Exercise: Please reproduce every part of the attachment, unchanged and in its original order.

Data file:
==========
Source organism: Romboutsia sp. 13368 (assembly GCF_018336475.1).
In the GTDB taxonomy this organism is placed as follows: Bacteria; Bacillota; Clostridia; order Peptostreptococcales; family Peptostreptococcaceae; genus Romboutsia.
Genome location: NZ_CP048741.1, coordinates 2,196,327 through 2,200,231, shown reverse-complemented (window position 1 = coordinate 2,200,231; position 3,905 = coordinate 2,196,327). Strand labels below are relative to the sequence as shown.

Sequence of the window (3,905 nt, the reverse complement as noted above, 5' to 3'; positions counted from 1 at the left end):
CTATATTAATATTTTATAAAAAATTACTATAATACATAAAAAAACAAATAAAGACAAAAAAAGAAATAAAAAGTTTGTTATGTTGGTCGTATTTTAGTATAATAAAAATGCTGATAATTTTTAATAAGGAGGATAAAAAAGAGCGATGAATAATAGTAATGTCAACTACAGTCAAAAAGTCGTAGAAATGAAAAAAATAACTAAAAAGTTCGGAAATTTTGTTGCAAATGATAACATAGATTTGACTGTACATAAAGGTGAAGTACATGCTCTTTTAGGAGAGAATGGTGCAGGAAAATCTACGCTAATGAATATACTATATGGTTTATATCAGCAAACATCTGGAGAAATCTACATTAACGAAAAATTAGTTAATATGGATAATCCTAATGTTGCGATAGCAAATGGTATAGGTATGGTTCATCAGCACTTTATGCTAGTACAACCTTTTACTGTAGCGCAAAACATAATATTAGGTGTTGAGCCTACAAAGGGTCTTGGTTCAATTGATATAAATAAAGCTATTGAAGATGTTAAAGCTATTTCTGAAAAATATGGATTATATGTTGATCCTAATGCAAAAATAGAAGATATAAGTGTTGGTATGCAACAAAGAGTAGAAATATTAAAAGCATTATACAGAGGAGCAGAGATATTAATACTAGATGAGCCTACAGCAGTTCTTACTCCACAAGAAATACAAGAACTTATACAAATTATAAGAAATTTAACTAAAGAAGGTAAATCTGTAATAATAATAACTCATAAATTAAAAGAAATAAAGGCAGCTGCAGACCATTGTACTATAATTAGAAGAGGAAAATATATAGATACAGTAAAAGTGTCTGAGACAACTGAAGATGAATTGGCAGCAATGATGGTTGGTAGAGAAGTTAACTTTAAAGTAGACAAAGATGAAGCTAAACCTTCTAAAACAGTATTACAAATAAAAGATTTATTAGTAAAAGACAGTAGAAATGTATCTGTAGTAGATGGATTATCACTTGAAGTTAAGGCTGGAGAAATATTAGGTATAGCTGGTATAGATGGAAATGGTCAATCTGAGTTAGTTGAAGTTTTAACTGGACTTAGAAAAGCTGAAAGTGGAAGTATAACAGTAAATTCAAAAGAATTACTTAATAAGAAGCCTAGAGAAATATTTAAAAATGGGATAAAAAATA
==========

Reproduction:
Source organism: Romboutsia sp. 13368 (assembly GCF_018336475.1).
In the GTDB taxonomy this organism is placed as follows: Bacteria; Bacillota; Clostridia; order Peptostreptococcales; family Peptostreptococcaceae; genus Romboutsia.
Genome location: NZ_CP048741.1, coordinates 2,196,327 through 2,200,231, shown reverse-complemented (window position 1 = coordinate 2,200,231; position 3,905 = coordinate 2,196,327). Strand labels below are relative to the sequence as shown.

Sequence of the window (3,905 nt, the reverse complement as noted above, 5' to 3'; positions counted from 1 at the left end):
CTATATTAATATTTTATAAAAAATTACTATAATACATAAAAAAACAAATAAAGACAAAAAAAGAAATAAAAAGTTTGTTATGTTGGTCGTATTTTAGTATAATAAAAATGCTGATAATTTTTAATAAGGAGGATAAAAAAGAGCGATGAATAATAGTAATGTCAACTACAGTCAAAAAGTCGTAGAAATGAAAAAAATAACTAAAAAGTTCGGAAATTTTGTTGCAAATGATAACATAGATTTGACTGTACATAAAGGTGAAGTACATGCTCTTTTAGGAGAGAATGGTGCAGGAAAATCTACGCTAATGAATATACTATATGGTTTATATCAGCAAACATCTGGAGAAATCTACATTAACGAAAAATTAGTTAATATGGATAATCCTAATGTTGCGATAGCAAATGGTATAGGTATGGTTCATCAGCACTTTATGCTAGTACAACCTTTTACTGTAGCGCAAAACATAATATTAGGTGTTGAGCCTACAAAGGGTCTTGGTTCAATTGATATAAATAAAGCTATTGAAGATGTTAAAGCTATTTCTGAAAAATATGGATTATATGTTGATCCTAATGCAAAAATAGAAGATATAAGTGTTGGTATGCAACAAAGAGTAGAAATATTAAAAGCATTATACAGAGGAGCAGAGATATTAATACTAGATGAGCCTACAGCAGTTCTTACTCCACAAGAAATACAAGAACTTATACAAATTATAAGAAATTTAACTAAAGAAGGTAAATCTGTAATAATAATAACTCATAAATTAAAAGAAATAAAGGCAGCTGCAGACCATTGTACTATAATTAGAAGAGGAAAATATATAGATACAGTAAAAGTGTCTGAGACAACTGAAGATGAATTGGCAGCAATGATGGTTGGTAGAGAAGTTAACTTTAAAGTAGACAAAGATGAAGCTAAACCTTCTAAAACAGTATTACAAATAAAAGATTTATTAGTAAAAGACAGTAGAAATGTATCTGTAGTAGATGGATTATCACTTGAAGTTAAGGCTGGAGAAATATTAGGTATAGCTGGTATAGATGGAAATGGTCAATCTGAGTTAGTTGAAGTTTTAACTGGACTTAGAAAAGCTGAAAGTGGAAGTATAACAGTAAATTCAAAAGAATTACTTAATAAGAAGCCTAGAGAAATATTTAAAAATGGGATAAAAAATA